The Nazi Hunters Missed A few Thanks To The US Department of (in)Justice and The US Taxpayers

Apparently, there are still a few investigative journalist at Associated Press (AP). A two-year investigation has turned up an ugly and shameful bit of US history. Fox News picked up the AP story today.

The Justice Department denied using Social Security payments as a tool for removing Nazi suspects. But records show the U.S. State Department and the Social Security Administration voiced grave concerns over the methods used by the Justice Department’s Nazi-hunting unit, the Office of Special Investigations.

State officials derogatorily called the practice “Nazi dumping” and claimed the OSI was bargaining with suspects so they would leave voluntarily.

Since 1979, the AP analysis found, at least 38 of 66 suspects removed from the United States kept their Social Security benefits.

Legislation that would have closed the Social Security loophole failed 15 years ago, partly due to opposition from the OSI. Since then, according to the AP’s analysis, at least 10 Nazi suspects kept their benefits after leaving. The Social Security Administration confirmed payments to seven who are deceased. One living suspect was confirmed through an AP interview. Two others met the conditions to keep their benefits.

Of the 66 suspects, at least four are alive, living in Europe on U.S. Social Security.

Contrary to denials by the Justice Department’s Office of Special Investigation (OSI), this was not a flaw in the system. It was a feature. Furthermore, when legislation was proposed in 1999 to close this Social Security loophole was defeated in part due to resistance by the OSI.

Legislation that would have closed the Social Security loophole failed 15 years ago, partly due to opposition from the OSI. Since then, according to the AP’s analysis, at least 10 Nazi suspects kept their benefits after leaving. The Social Security Administration confirmed payments to seven who are deceased. One living suspect was confirmed through an AP interview. Two others met the conditions to keep their benefits.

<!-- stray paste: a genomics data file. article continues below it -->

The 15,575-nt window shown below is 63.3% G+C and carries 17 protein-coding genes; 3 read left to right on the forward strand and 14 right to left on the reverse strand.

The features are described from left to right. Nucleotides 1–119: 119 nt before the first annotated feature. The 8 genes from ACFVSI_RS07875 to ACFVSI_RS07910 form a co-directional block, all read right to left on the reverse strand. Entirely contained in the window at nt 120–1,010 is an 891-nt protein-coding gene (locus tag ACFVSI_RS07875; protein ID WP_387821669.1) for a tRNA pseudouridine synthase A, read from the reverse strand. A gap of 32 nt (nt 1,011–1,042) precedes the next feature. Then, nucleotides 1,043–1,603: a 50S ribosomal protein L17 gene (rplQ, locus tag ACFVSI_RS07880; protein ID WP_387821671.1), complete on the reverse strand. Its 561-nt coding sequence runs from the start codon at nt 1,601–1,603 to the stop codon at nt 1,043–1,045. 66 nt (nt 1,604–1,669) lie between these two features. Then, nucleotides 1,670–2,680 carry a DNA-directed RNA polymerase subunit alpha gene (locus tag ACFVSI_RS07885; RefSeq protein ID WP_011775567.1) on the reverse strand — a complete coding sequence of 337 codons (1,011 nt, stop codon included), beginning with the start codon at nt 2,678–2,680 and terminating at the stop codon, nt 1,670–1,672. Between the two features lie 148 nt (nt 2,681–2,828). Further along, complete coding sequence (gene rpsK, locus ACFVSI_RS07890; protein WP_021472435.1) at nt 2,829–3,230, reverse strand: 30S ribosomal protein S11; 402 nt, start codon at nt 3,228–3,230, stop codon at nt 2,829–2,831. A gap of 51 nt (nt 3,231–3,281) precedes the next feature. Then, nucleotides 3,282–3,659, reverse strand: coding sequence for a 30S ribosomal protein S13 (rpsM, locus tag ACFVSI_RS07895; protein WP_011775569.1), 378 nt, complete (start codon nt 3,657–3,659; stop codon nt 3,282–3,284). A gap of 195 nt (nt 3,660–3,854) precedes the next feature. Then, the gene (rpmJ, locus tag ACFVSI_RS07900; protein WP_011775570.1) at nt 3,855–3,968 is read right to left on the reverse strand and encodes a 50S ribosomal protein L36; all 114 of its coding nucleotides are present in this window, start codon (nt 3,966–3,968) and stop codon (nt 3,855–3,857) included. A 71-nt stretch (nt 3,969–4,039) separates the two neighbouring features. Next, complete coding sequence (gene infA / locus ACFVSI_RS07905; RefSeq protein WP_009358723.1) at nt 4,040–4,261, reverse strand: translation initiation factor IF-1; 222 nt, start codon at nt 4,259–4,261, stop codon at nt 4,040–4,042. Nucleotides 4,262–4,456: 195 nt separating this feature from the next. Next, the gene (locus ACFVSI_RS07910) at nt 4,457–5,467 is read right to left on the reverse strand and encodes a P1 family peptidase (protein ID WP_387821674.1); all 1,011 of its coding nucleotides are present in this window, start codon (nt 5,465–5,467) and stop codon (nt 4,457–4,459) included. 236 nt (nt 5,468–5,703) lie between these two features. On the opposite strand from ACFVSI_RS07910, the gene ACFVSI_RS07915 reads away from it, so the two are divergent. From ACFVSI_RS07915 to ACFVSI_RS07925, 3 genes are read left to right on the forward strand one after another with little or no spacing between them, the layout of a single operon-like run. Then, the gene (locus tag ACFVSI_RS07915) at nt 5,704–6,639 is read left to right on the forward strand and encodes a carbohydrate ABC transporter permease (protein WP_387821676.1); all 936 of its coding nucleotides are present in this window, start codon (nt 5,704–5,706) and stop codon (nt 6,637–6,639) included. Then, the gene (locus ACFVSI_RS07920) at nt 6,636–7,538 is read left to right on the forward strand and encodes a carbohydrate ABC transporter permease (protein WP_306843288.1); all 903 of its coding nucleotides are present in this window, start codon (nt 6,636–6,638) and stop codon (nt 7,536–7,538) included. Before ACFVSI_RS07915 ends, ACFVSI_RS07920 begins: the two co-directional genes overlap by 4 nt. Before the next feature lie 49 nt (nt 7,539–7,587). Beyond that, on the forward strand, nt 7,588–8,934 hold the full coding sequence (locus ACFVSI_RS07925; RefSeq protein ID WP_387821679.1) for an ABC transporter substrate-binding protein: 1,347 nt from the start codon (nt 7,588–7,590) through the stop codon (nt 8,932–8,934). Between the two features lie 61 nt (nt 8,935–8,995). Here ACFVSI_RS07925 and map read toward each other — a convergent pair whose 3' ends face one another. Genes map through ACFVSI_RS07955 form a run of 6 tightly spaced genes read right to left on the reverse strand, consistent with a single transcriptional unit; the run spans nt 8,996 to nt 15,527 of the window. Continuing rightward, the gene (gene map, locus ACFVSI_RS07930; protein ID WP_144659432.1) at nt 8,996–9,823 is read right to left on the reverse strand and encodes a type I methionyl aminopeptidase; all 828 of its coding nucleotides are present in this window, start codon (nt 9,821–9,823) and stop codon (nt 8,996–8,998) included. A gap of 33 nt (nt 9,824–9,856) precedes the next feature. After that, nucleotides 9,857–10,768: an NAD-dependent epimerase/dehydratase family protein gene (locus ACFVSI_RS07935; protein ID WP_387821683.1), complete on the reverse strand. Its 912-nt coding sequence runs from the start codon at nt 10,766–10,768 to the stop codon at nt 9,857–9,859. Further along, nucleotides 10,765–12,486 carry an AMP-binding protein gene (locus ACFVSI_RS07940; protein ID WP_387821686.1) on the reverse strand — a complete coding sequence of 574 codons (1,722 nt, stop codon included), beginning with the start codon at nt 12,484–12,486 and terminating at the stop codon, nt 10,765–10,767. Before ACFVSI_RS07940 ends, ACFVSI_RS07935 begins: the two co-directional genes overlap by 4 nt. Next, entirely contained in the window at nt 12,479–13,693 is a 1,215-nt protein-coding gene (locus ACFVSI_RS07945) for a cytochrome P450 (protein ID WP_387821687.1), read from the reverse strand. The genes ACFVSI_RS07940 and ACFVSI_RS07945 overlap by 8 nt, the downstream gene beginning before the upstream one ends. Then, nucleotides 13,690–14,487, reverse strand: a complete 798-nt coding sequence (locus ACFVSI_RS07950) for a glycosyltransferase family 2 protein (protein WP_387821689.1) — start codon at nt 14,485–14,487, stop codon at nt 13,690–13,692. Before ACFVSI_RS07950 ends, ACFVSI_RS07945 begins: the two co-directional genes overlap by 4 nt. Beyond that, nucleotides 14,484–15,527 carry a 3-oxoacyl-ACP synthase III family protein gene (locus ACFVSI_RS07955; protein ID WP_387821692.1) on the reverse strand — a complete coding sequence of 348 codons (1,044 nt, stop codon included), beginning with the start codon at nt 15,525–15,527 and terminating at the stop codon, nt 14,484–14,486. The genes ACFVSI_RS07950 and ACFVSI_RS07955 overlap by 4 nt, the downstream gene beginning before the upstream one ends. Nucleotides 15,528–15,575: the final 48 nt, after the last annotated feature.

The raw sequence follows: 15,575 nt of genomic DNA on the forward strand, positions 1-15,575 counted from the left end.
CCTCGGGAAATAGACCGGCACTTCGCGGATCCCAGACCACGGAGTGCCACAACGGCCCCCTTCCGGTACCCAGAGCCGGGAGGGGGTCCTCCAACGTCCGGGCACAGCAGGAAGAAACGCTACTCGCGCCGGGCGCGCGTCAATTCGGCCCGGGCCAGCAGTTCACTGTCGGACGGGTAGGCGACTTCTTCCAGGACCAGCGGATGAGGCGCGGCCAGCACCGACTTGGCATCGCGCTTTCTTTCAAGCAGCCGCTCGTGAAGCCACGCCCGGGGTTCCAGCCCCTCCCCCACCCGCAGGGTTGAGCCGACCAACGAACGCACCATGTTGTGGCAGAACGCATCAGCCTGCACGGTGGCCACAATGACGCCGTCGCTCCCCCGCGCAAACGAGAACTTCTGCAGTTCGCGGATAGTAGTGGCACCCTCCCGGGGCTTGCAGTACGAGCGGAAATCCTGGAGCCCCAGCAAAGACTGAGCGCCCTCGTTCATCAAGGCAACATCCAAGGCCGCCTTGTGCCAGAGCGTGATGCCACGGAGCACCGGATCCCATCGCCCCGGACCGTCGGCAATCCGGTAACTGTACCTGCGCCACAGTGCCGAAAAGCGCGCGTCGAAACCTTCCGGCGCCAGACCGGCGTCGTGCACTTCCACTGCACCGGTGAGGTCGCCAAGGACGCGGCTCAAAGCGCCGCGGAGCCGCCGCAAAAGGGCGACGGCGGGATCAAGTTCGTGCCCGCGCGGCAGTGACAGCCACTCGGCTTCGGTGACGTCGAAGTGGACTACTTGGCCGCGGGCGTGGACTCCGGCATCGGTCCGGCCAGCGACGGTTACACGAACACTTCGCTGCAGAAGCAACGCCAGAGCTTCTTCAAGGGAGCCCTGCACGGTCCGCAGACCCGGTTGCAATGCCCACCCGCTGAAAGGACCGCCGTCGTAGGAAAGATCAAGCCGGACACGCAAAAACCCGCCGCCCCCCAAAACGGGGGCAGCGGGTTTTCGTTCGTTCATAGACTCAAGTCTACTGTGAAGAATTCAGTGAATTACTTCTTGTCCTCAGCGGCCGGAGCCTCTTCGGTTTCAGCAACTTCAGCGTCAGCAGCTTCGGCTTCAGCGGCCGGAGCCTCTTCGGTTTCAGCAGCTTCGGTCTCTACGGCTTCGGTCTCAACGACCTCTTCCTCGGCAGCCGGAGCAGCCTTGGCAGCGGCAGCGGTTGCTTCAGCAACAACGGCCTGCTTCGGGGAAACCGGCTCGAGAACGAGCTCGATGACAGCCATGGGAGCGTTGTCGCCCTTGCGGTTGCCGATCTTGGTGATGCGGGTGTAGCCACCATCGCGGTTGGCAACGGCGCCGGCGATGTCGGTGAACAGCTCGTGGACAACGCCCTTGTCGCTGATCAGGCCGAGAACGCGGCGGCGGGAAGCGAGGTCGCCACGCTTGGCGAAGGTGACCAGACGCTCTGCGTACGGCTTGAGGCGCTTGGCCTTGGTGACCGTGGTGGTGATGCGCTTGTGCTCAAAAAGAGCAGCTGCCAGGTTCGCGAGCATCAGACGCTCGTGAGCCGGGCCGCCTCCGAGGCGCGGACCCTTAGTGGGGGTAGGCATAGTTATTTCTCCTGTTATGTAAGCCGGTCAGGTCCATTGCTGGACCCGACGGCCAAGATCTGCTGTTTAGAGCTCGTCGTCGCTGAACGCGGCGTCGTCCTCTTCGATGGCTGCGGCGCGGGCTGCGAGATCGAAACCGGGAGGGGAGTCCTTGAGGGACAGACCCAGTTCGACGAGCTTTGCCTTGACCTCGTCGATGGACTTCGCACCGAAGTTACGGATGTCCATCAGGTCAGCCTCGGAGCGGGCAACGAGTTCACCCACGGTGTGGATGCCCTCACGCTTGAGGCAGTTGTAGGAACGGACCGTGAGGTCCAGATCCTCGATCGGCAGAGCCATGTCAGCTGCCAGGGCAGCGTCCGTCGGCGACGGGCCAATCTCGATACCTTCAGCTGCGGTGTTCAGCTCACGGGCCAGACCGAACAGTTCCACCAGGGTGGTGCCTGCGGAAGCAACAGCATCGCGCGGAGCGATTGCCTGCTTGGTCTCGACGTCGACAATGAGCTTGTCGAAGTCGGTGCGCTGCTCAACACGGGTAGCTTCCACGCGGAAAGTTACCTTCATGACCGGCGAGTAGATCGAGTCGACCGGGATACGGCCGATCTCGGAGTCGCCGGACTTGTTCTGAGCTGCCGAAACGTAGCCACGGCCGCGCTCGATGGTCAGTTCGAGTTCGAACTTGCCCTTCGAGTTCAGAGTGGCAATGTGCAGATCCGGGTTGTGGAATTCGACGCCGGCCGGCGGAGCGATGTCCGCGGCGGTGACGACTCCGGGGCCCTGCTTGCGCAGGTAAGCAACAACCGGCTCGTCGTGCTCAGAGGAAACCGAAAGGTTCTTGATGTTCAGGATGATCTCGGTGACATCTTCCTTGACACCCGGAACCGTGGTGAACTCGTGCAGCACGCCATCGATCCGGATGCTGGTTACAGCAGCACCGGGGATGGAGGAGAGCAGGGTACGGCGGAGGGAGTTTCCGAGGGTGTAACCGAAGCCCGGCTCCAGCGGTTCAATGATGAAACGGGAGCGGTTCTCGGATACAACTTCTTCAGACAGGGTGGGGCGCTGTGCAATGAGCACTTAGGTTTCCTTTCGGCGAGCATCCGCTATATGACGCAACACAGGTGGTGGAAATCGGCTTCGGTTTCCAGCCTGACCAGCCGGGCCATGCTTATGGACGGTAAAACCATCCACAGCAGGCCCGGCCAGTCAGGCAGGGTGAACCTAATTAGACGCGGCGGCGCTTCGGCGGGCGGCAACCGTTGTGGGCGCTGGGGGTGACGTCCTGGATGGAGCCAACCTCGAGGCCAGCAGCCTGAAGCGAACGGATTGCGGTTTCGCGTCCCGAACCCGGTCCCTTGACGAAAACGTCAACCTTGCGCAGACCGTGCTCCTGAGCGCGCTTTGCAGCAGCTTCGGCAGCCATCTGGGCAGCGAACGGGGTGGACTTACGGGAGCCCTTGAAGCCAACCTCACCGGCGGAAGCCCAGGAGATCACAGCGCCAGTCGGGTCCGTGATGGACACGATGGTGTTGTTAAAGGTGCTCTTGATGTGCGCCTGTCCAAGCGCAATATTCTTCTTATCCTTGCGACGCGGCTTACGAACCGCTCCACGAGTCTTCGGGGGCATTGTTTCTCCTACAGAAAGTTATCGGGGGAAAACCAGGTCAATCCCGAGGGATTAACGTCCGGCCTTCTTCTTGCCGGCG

Of the 66 suspects, at least four are alive, living in Europe on U.S. Social Security.

In newly uncovered Social Security Administration records, the AP found that by March 1999, 28 suspected Nazi criminals had collected $1.5 million in Social Security payments after their removal from the U.S.

Since then, the AP estimates the amount paid out has reached into the millions. That estimate is based on the number of suspects who qualified and the three decades that have passed since the first former Nazis, Arthur Rudolph and John Avdzej, signed agreements that required them to leave the country but ensured their benefits would continue.

This incredibly shameful behavior by our Department of Justice in beyond my comprehension. However, this much I do understand. If the DOJ wants you or I behind bars, they will pursue us to the hubs of hell; but bringing Nazi war criminals to justice is apparently too much bother for them. Easier to convince them to leave the country with benefits. Benefits paid for by you, of course.

Well, that’s what I’m thinking. What are your thoughts?

 

 

 

 

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8 thoughts on “The Nazi Hunters Missed A few Thanks To The US Department of (in)Justice and The US Taxpayers

  1. Of course the US government brought many of them here through Operation Paperclip so they knew where they were all along. Guess I am going to have to go get my tinfoil hat out again…

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